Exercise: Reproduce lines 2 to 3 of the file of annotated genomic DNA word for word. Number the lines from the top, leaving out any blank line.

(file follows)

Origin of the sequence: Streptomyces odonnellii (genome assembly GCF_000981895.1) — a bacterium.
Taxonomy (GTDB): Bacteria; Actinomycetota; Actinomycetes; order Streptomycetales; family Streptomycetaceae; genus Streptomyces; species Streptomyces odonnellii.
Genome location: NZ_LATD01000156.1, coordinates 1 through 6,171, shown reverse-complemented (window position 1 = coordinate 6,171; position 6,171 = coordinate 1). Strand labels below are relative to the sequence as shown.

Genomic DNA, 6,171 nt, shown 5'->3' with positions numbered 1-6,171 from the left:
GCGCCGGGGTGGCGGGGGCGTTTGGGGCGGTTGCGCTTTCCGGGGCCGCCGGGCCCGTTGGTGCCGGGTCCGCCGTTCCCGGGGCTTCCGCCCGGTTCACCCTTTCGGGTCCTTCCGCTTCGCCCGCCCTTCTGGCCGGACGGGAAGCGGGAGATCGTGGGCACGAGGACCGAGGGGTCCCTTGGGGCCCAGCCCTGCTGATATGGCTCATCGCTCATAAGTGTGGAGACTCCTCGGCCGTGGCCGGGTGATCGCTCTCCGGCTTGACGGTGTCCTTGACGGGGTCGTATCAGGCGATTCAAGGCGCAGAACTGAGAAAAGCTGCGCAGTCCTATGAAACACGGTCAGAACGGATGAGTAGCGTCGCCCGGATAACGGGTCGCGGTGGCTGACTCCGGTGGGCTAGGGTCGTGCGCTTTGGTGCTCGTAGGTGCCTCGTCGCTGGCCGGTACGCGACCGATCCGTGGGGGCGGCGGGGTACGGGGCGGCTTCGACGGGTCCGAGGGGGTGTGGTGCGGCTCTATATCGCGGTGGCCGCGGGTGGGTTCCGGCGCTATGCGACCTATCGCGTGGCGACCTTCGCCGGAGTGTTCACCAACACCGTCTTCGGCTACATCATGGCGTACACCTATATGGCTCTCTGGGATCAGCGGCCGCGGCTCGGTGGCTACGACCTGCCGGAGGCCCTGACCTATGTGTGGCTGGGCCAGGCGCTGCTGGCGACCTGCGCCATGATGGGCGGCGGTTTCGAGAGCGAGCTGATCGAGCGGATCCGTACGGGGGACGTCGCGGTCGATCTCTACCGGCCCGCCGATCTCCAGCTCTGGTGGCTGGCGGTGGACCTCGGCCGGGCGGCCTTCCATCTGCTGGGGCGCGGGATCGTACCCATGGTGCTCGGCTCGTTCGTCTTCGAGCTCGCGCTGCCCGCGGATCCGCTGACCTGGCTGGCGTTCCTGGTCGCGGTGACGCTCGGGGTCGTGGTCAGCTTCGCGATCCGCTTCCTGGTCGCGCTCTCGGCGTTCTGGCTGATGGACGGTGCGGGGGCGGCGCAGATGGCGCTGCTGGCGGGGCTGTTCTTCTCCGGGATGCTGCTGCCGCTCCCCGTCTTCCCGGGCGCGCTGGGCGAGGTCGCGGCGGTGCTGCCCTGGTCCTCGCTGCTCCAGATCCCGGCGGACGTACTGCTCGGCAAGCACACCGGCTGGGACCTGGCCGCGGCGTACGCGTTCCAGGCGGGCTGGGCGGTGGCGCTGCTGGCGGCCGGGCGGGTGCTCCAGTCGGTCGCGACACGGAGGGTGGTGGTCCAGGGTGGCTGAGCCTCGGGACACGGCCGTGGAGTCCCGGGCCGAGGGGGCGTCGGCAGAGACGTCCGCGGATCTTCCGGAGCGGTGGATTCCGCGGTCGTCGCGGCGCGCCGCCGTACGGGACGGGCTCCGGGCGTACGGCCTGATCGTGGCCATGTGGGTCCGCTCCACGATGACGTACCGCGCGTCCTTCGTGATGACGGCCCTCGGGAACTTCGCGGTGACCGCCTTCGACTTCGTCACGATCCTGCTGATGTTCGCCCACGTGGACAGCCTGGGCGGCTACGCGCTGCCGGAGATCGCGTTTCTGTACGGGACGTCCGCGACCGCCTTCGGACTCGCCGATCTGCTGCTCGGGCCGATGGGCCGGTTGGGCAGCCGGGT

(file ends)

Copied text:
Taxonomy (GTDB): Bacteria; Actinomycetota; Actinomycetes; order Streptomycetales; family Streptomycetaceae; genus Streptomyces; species Streptomyces odonnellii.
Genome location: NZ_LATD01000156.1, coordinates 1 through 6,171, shown reverse-complemented (window position 1 = coordinate 6,171; position 6,171 = coordinate 1). Strand labels below are relative to the sequence as shown.